The Ataribox is an exciting idea, but it brings with it a scary case of deja vu
Stop me if you’ve heard this one before. A company from console gaming’s golden era returns with the promise of a modern day console meant to attract not only classic gamers and newcomers alike. A sleek, shiny console meant to sit in your entertainment center alongside the rest of your stable of powerful, modern gaming hardware. No, we’re not talking about the recently-unveiled Ataribox, but you’d be forgiven for thinking so. Instead, we’re talking about the Coleco Chamelon (read The Coleco Chameleon is nothing but a scam).
From the outset, their stories are very similar. After first being unveiled, the ill-fated console set the retro gaming community ablaze with excitement. Gaming’s crustier demographic – of which myself am a member – was enamored with the shiny concept renderings of the Atari Jaguar-like console (which was no mere coincidence, as it was actually constructed using the same mold as Atari’s 64-bit system). The system marked the return of cartridge-based gaming, and was built upon the promise of bringing retro-inspired titles to the modern era.
However, RetroVGS, the company responsible for developing the Chameleon, quickly squandered any good will they had mustered from fans when it was revealed that the prototype unit on display at February 2016’s American International Toy Fair was proven to be little more than a SNES crammed into an Atari Jaguar shell. RetroVGS tried to save face by posting pictures of a revised prototype on their Facebook page, but eagle-eyed gamers noticed this new evidence was nothing but a hastily duct-taped Jaguar shell with a PCI captured card inside of it. Suffice it to say, the damage was done. Coleco Holdings issued an ultimatum, demanding RetroVGS provide them with a working prototype or they would no longer back the project.
Unsurprisingly, no working prototype was ever provided, and the Coleco Chameleon ended up joining Infinium Labs’ Phantom in the annals of console gaming vaporware.
Now, that’s not to say that the Ataribox is destined to suffer the same fate. But the similarities are pretty striking. After all, much like Coleco Holdings was not the same Coleco Industries that rose to prominence in 1982 with the Colecovision, the Ataribox merely shares the same name as the iconic video game company that Nolan Bushnell turned into what would become the multi-billion dollar industry we know today. And while I’d love nothing more than to see more competition in the industry, it’s hard to imagine today’s Atari having the resources to realistically exist in the same ecosystem as Sony, Microsoft, and Nintendo – let alone go toe-to-toe with gaming’s mighty triumvirate of console manufacturers.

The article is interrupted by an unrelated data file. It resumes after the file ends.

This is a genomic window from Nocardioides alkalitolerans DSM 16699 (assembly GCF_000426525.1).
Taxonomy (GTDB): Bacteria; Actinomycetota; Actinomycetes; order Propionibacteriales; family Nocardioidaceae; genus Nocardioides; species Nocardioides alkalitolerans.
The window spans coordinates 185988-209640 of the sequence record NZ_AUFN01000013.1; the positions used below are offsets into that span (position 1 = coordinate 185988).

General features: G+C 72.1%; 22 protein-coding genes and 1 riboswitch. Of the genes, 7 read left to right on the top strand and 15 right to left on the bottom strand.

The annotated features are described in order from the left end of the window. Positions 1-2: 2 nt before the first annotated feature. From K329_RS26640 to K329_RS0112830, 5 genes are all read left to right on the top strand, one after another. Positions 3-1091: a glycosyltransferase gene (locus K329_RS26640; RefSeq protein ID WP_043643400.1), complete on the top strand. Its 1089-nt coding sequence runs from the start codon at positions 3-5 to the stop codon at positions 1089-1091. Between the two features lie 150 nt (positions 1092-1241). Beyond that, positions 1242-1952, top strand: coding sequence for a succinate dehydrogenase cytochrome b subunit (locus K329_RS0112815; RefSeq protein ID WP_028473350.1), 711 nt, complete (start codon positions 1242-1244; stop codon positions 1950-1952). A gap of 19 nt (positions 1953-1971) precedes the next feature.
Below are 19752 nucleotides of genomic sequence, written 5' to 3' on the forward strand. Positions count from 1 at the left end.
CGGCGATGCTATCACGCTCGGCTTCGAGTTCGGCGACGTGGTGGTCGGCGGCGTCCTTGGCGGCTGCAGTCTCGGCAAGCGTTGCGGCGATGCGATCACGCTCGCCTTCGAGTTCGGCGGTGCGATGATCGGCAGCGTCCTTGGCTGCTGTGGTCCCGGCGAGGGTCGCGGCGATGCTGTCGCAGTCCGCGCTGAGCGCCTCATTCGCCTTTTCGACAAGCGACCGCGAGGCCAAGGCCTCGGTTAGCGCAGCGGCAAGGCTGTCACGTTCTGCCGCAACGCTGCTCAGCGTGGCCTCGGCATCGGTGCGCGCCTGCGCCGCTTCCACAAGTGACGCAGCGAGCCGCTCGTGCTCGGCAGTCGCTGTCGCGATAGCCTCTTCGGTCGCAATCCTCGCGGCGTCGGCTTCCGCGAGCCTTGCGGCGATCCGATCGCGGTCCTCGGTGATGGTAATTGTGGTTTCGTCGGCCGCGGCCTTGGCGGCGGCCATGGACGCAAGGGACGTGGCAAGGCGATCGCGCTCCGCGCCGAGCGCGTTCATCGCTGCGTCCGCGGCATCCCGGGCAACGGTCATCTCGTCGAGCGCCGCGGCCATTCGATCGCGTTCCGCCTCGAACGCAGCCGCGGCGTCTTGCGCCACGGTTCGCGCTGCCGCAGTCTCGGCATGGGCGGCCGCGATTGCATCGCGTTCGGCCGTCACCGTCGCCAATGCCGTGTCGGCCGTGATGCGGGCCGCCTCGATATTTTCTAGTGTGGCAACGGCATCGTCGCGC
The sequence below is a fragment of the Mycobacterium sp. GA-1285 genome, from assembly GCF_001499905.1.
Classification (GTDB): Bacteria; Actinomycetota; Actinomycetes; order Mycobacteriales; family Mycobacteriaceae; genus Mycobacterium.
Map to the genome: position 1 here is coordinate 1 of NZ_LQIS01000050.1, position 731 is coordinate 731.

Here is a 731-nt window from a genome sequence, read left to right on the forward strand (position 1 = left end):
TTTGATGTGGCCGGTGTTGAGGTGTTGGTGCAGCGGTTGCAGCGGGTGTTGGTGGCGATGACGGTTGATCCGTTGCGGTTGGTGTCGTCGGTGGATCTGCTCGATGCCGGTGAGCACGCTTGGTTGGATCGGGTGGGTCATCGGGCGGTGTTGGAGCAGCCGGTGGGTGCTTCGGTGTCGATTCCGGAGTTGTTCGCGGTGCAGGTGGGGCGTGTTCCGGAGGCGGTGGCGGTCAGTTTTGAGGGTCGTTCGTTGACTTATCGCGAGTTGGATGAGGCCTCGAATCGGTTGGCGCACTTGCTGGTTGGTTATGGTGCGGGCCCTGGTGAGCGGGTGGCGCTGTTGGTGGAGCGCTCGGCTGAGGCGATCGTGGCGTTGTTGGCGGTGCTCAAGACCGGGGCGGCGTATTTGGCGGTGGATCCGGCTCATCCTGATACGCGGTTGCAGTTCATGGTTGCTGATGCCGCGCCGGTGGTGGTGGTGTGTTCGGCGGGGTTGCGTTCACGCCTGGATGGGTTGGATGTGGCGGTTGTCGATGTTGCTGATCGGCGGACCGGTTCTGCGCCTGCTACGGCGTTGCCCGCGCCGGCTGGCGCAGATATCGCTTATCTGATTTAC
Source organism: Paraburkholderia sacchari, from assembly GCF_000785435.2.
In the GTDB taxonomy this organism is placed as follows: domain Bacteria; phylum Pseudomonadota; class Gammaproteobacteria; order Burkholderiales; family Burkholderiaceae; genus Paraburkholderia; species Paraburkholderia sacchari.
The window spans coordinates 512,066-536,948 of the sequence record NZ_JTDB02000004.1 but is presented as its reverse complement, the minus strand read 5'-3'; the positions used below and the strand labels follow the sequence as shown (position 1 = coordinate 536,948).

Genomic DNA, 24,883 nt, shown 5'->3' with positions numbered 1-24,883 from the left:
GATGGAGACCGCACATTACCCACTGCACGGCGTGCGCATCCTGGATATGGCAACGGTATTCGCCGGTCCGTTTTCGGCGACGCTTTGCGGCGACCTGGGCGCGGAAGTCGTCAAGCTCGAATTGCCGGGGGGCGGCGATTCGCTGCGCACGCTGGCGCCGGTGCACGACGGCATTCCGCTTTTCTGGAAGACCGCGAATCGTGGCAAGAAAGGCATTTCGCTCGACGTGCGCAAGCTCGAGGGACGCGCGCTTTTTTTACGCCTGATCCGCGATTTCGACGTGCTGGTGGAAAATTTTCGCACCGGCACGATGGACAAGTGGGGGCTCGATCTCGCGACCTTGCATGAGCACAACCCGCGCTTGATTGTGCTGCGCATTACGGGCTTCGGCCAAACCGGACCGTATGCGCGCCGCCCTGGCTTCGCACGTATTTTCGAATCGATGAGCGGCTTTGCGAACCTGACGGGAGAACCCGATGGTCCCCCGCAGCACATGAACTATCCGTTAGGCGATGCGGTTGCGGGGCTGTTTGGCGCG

It’s also worth noting that while Atari certainly has a wealth of IP at their disposal, I can’t see many gamers waiting with bated breath for a gritty, modern re-imaging of Adventure, or a reboot of the arcade classic A.P.B. that explores the tensions associated with law enforcement and society today. Though I have to admit, with how crummy the Tony Hawk’ Pro Skater games have been in recent years, I wouldn’t mind seeing 720° get the radical remake it deserves.
Also, I can’t help but wonder who exactly would develop games for a newly-minted Atari console. The company’s last hardware release, the Atari Jaguar, was a spectacular failure that’s still panned to this day, over two decades after the company pulled the plug on the feisty feline. It’s hard to imagine any major studios taking a gamble and developing games for a platform that is almost destined to have a very slow and painful start finding its footing in the industry. Don’t get me wrong – I’d love to see that happen! But then again, I’d also love to see SEGA return to the forefront of console manufacturing. And that’s just not happening.
Of course, none of us really know what’s in store for the Ataribox. And to be fair, Atari has done a good job of keeping expectations in check with today’s announcement:
“We know you are hungry for more details; on specs, games, features, pricing, timing etc. We’re not teasing you intentionally; we want to get this right, so we’ve opted to share things step by step as we bring Ataribox to life, and to listen closely to Atari community feedback as we do so,” Atari stated in today’s newsletter. “There are a lot of milestones, challenges and decision points in front of us in the months ahead. We’ll be giving you lots more information and status updates as we progress, and we are thrilled to have you along for the ride!”
Here’s hoping they’re able to learn from the mistakes of the ill-fated Chameleon and deliver some welcome competition to the market. But if history has taught me anything, I’ll be taking today’s news with a healthy dose of salt and skepticism.
So, what are your thoughts on the Ataribox? Do you think there’s any chance of the console carving out its own niche in today’s market? Sound off in the comments section and let us know.